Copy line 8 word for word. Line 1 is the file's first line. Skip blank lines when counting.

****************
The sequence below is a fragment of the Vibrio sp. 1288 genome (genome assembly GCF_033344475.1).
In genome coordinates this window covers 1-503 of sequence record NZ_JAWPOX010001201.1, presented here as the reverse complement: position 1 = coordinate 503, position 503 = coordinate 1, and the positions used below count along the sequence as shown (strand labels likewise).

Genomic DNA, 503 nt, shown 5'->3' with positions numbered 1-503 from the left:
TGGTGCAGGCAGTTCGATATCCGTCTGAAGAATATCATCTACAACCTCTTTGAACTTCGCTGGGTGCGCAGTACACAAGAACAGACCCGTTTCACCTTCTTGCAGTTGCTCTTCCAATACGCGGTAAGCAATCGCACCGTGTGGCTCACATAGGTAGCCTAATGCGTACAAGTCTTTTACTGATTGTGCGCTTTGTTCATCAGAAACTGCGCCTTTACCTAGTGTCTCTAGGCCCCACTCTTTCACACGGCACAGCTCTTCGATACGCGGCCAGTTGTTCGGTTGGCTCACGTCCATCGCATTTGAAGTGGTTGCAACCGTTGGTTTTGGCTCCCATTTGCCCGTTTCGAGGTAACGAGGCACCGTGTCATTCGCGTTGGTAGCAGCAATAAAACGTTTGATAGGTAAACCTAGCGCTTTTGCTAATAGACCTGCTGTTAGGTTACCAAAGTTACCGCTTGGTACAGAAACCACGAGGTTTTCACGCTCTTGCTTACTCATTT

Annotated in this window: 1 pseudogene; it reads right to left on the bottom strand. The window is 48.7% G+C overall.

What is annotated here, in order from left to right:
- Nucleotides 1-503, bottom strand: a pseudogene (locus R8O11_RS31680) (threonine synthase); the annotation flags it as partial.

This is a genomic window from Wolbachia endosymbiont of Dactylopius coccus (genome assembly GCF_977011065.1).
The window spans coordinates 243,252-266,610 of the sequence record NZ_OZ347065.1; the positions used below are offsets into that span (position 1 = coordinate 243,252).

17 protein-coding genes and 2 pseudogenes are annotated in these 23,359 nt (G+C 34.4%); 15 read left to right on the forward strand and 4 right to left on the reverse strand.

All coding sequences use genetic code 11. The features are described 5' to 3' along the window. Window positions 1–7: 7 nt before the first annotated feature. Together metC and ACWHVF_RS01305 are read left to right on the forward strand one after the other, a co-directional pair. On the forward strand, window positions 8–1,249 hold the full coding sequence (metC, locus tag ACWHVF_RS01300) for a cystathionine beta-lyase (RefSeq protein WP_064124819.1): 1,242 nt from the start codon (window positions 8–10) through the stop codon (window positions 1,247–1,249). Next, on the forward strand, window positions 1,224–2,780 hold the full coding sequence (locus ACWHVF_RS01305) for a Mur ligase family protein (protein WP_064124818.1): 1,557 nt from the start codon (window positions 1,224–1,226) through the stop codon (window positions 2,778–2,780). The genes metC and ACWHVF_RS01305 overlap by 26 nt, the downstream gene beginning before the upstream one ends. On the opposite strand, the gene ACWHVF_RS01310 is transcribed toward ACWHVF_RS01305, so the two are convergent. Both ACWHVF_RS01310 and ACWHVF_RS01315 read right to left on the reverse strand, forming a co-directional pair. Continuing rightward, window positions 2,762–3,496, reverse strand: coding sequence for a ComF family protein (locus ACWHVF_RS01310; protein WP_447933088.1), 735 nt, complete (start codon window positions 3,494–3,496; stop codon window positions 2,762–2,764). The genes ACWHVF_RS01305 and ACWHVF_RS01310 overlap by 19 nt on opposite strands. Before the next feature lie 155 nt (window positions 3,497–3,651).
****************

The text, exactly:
This is a genomic window from Wolbachia endosymbiont of Dactylopius coccus (genome assembly GCF_977011065.1).